CHICAGO (AP) — When Jesse Smith looks out at his Zoom audience, he knows exactly what the crowd is going through.
The captain of the U.S. men’s water polo team is adjusting his training, too. He also misses playing alongside his friends.
One way Smith is dealing with the coronavirus pandemic is through virtual speaking engagements with water polo clubs and teams all over the country, passing along what he has learned during a couple decades in the water.
The 37-year-old Smith is one of several Olympic athletes who have been using digital avenues to help their sport during the shutdown. While Zoom sessions are a frequent choice, some athletes are offering training tips on Instagram and Olympic federations are pitching in with newsletters and other web-based help.
“We're all as athletes affected the same way,” Smith said. “Even though I'm a four-time Olympian, a silver medal (winner), training for my fifth Olympics, the captain of my team, the same thing is going on in my head as a 16-year-old that got their (season) canceled, and I think that I have more tools available, so I'm trying to share that."
Beach volleyball star Kerri Walsh Jennings has been doing online talks with young volleyball players, including one with the team at her alma mater of Archbishop Mitty High School in California. U.S. wrestlers Mallory Velte, Pat Smith and Yianni Diakomihalis detailed their at-home workouts in a post on the federation website. Casey Patterson and April Ross were among a group of beach volleyball players who shared workout tips during Facebook live sessions on the AVP page.
The federations also are reaching out. USA Water Polo has been sending out a weekly newsletter called “At Home with USA Water Polo” featuring interviews with coaches and athletes. U.S. Rowing has been holding webinars for its members. USA Volleyball has a page on its website with COVID-19-related resources.
“A lot of people look to (us) in the athlete world, in our communities, for us to kind of be a voice. Like, how are we going to respond? What actions are we taking?” said U.S. softball pitcher Monica Abbott, who has been doing speaking engagements with young softball players and holding pitching-inspired workout sessions.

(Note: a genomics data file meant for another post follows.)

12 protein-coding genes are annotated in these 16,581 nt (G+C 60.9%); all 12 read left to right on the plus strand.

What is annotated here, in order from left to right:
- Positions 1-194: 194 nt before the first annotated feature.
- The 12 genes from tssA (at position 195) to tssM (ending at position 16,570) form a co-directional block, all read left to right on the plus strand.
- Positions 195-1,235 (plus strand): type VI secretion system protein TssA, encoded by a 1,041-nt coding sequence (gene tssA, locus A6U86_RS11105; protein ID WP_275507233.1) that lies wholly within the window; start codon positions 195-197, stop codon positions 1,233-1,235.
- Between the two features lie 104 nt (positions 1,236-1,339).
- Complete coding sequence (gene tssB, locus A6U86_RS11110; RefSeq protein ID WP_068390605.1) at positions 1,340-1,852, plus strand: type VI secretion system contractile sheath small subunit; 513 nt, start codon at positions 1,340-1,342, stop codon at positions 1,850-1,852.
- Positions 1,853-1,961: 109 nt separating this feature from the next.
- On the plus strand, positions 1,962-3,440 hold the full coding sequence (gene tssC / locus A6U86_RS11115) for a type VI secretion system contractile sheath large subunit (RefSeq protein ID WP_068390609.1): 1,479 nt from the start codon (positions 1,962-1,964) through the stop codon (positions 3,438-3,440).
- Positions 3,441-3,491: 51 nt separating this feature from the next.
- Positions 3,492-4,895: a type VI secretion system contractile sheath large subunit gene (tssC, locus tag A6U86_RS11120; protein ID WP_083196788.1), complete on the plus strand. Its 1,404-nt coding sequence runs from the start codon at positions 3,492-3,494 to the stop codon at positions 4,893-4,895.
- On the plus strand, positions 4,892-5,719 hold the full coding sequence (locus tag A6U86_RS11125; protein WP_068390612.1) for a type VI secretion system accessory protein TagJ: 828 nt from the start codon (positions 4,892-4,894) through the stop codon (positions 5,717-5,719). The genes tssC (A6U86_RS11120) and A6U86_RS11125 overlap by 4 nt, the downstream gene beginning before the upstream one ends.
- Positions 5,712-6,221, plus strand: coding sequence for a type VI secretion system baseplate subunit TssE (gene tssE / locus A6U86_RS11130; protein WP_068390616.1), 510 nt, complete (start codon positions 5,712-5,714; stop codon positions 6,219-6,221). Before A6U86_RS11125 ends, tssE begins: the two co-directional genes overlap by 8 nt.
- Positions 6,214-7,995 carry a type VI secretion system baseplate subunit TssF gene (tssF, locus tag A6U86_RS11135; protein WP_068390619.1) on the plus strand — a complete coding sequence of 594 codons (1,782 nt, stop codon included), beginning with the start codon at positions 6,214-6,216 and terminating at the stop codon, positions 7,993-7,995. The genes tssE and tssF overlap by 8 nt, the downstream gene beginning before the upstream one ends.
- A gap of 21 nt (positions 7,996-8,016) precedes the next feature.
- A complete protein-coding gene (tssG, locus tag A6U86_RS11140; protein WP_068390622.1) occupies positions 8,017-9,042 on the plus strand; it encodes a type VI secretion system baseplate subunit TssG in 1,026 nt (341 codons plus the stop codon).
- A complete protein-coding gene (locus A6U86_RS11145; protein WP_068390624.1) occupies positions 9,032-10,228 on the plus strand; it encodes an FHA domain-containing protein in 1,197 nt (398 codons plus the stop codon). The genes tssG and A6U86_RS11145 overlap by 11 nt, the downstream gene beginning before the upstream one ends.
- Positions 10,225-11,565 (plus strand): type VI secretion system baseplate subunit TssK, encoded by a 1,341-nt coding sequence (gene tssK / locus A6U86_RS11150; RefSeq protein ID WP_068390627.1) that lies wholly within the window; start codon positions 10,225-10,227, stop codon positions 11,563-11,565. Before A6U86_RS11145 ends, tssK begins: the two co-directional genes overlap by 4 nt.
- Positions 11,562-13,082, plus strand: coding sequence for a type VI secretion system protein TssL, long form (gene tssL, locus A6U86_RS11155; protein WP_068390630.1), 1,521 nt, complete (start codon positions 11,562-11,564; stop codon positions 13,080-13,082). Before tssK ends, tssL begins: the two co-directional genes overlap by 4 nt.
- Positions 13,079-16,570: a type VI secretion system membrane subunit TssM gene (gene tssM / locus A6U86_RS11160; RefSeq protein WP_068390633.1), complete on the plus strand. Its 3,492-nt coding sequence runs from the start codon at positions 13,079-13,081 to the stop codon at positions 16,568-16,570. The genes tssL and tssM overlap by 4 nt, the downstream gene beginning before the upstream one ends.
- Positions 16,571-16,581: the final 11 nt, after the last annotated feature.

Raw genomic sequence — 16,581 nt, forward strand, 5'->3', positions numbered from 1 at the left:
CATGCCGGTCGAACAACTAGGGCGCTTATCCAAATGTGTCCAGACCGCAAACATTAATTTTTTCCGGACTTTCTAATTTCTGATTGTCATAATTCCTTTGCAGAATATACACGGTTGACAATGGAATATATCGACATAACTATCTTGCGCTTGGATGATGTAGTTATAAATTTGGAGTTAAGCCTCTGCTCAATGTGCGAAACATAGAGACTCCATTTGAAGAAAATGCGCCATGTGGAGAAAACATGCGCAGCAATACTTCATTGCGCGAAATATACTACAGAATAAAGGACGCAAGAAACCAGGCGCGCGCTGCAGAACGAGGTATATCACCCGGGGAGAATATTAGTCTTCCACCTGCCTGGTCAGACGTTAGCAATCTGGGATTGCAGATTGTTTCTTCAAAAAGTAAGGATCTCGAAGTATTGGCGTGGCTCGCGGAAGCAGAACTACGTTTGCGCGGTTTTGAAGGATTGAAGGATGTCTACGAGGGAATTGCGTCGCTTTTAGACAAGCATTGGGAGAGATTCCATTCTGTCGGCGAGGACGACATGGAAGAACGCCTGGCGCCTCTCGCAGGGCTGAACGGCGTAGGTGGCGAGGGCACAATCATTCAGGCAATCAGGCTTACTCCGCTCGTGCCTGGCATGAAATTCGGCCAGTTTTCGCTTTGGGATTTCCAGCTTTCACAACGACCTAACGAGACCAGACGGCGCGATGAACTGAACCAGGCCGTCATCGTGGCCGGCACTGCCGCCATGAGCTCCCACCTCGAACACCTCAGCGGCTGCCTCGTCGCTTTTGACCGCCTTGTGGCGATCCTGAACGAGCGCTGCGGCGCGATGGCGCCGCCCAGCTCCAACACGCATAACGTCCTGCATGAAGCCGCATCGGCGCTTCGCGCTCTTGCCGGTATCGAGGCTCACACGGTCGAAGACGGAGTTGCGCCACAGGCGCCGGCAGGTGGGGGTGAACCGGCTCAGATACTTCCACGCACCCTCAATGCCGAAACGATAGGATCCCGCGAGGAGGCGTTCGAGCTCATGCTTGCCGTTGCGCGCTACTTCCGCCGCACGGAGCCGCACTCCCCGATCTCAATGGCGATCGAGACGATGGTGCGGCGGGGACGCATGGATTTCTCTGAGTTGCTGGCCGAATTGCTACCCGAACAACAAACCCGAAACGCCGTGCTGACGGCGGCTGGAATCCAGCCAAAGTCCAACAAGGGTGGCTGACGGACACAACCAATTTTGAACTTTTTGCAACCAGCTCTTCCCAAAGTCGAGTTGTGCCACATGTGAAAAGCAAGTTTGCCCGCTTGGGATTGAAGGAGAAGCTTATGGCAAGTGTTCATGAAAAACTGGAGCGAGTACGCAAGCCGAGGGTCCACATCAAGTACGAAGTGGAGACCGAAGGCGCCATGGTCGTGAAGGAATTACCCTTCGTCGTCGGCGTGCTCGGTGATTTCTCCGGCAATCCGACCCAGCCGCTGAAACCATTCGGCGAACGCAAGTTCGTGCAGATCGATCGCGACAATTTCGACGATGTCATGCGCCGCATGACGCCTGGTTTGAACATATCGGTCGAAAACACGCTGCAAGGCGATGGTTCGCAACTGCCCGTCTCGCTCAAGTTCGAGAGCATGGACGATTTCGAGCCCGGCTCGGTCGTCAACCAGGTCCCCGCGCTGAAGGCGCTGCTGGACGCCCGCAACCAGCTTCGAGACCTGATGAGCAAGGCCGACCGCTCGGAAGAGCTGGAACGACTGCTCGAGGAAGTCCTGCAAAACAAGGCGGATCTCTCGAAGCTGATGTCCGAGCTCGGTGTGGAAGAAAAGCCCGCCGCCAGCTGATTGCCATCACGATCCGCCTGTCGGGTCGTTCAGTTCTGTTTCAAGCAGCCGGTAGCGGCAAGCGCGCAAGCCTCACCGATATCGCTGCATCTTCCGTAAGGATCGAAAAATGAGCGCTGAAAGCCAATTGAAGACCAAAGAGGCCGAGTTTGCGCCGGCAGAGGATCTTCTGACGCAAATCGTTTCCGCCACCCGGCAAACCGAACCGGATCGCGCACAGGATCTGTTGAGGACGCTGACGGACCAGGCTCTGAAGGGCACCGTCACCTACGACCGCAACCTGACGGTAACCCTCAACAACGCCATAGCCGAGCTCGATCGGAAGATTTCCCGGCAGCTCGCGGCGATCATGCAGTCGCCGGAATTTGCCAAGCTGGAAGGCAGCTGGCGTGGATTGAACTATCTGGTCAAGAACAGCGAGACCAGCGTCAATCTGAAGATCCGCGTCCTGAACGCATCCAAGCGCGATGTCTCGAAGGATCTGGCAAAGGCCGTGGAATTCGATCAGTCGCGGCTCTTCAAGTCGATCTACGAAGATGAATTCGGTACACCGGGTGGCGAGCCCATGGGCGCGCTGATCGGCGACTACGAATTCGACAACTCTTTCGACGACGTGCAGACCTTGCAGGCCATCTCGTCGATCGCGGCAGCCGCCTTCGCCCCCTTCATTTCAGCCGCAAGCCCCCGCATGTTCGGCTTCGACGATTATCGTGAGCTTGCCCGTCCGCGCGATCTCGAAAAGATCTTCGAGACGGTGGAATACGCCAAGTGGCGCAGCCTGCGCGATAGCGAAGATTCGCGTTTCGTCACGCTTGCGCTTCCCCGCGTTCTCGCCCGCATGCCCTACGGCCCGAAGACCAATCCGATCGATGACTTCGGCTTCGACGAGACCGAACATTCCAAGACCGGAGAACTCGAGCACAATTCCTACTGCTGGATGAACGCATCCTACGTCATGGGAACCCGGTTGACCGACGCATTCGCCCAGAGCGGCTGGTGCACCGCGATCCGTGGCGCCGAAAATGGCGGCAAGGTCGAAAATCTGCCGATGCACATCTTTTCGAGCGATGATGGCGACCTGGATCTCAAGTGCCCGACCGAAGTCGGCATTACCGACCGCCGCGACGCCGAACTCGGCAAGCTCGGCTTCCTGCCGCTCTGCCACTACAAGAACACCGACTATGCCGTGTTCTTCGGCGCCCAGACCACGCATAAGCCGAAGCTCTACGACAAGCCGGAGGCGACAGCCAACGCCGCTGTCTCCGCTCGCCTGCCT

The effort by Olympic athletes and federations comes amid concern about the future of college sports. Some Olympic sports could be on the chopping block for athletic departments looking to save money after losing revenue due to the COVID-19 shutdown.
“I wouldn't say that that's something I'm focusing on, but it's definitely something that's in my mind and helps me plan for these,” U.S. water polo center Matt Farmer said, “because I'm taking an optimistic view of what's going to happen in college water polo, because it means so much to so many people.”
Farmer, a 24-year-old Chicago native who played on three NCAA championship teams at UCLA, is focusing his outreach efforts on the Midwest. California is the home of American water polo, but Farmer is hoping he can help some young players follow in his footsteps.
“I kind of blazed a trail from Chicago to international water polo,” Farmer said, “and I want to share my experiences with people and maybe give advice to people who are thinking about playing in college or continuing the sport and just want to grow as players and as people.”
The online conversations usually touch on a variety of topics. There are the usual practical tips for playing the sport at a high level, but there also are elements of sports psychology — especially with young players away from their teams and searching for motivation.
Walsh Jennings, a three-time Gold medalist, said the calls have become a highlight of her day.
“We're all feeling the same frustrations and longings,” she said. “It's pretty special to be able to speak to the fact that we're not alone in this and that it is up to each of us to make the best of what we have to work with — to focus on that which we can control.”
AP Sports Writer Jimmy Golen contributed to this report.
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